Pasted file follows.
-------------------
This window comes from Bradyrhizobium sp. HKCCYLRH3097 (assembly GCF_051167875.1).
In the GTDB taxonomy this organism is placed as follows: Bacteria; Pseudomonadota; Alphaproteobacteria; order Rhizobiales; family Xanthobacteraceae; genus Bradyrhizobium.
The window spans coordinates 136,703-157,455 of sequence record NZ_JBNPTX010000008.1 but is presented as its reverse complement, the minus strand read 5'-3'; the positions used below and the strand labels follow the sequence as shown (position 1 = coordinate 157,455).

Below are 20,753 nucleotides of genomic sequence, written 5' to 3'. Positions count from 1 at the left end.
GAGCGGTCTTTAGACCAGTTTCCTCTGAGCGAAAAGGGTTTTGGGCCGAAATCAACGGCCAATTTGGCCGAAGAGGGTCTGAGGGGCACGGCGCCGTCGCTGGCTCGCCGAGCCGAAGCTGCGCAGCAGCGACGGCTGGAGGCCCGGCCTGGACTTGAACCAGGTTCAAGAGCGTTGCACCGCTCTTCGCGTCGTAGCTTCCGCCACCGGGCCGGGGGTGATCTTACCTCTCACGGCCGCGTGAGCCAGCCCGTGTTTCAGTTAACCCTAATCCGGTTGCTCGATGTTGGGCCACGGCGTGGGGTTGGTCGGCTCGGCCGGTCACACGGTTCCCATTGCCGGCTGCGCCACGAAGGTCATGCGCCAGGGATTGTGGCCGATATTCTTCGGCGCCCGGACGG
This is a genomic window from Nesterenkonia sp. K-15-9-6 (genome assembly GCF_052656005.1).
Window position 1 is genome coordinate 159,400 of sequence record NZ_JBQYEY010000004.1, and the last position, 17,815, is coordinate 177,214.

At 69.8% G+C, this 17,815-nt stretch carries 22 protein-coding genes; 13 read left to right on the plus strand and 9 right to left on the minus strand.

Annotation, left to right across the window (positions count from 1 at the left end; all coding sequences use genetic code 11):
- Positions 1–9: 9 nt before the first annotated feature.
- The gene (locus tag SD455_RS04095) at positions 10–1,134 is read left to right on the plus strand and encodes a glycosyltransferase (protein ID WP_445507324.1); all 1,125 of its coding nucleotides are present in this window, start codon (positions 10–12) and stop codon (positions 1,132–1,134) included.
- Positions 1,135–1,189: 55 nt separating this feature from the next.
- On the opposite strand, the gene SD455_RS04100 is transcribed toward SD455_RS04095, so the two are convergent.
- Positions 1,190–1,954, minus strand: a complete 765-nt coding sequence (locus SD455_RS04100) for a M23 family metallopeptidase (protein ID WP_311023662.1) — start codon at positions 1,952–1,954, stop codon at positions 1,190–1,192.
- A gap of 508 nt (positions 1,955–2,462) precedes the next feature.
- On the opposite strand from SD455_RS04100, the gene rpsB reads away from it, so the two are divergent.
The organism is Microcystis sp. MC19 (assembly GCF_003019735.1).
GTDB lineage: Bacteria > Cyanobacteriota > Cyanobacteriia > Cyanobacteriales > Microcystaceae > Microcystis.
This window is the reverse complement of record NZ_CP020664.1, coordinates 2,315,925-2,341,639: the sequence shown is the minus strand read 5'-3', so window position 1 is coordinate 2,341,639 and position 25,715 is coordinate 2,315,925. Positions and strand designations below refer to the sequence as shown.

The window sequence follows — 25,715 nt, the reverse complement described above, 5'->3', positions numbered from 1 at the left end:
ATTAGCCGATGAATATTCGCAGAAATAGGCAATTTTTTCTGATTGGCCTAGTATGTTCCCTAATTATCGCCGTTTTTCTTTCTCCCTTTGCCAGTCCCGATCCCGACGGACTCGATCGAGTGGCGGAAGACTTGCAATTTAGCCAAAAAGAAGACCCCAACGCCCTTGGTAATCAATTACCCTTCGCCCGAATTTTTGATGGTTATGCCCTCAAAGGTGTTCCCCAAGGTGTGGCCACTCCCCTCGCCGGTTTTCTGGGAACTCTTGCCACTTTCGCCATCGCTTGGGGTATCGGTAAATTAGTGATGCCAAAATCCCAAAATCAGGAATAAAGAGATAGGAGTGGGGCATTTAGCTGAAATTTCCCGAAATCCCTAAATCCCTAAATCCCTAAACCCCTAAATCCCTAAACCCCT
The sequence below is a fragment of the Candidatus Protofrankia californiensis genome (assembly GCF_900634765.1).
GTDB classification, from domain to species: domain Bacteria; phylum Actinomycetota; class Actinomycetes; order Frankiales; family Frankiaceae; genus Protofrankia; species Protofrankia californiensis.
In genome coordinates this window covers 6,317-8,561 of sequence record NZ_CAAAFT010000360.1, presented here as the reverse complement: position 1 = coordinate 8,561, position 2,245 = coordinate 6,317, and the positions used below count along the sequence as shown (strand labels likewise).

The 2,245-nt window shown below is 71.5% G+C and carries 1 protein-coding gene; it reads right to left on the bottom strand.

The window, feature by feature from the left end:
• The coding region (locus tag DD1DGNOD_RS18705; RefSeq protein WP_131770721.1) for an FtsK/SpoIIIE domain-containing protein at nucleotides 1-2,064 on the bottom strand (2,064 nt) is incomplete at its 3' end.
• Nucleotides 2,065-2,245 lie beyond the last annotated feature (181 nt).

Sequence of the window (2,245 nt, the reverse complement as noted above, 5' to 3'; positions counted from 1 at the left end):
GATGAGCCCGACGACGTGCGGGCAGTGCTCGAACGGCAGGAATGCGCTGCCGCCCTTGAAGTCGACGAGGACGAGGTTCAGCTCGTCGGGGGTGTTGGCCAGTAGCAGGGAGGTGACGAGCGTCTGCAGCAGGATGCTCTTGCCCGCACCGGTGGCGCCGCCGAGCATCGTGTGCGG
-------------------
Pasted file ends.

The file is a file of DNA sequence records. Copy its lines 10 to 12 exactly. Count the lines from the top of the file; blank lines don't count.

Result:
- Positions 1–9: 9 nt before the first annotated feature.
- The gene (locus tag SD455_RS04095) at positions 10–1,134 is read left to right on the plus strand and encodes a glycosyltransferase (protein ID WP_445507324.1); all 1,125 of its coding nucleotides are present in this window, start codon (positions 10–12) and stop codon (positions 1,132–1,134) included.
- Positions 1,135–1,189: 55 nt separating this feature from the next.